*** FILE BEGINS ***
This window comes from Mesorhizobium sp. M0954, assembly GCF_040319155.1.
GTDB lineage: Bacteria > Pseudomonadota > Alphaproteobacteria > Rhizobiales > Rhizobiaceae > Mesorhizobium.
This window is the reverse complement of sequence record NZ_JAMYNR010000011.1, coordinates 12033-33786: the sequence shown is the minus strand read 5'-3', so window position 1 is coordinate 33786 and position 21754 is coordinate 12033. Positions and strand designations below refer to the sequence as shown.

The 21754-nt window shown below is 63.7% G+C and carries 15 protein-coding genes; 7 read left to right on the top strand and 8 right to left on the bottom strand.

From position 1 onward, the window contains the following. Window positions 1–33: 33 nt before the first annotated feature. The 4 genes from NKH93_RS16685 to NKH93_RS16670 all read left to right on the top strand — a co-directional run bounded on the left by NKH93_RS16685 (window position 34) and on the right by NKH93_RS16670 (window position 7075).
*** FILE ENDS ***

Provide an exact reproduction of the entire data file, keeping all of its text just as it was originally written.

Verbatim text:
This window comes from Mesorhizobium sp. M0954, assembly GCF_040319155.1.
GTDB lineage: Bacteria > Pseudomonadota > Alphaproteobacteria > Rhizobiales > Rhizobiaceae > Mesorhizobium.
This window is the reverse complement of sequence record NZ_JAMYNR010000011.1, coordinates 12033-33786: the sequence shown is the minus strand read 5'-3', so window position 1 is coordinate 33786 and position 21754 is coordinate 12033. Positions and strand designations below refer to the sequence as shown.

The 21754-nt window shown below is 63.7% G+C and carries 15 protein-coding genes; 7 read left to right on the top strand and 8 right to left on the bottom strand.

From position 1 onward, the window contains the following. Window positions 1–33: 33 nt before the first annotated feature. The 4 genes from NKH93_RS16685 to NKH93_RS16670 all read left to right on the top strand — a co-directional run bounded on the left by NKH93_RS16685 (window position 34) and on the right by NKH93_RS16670 (window position 7075).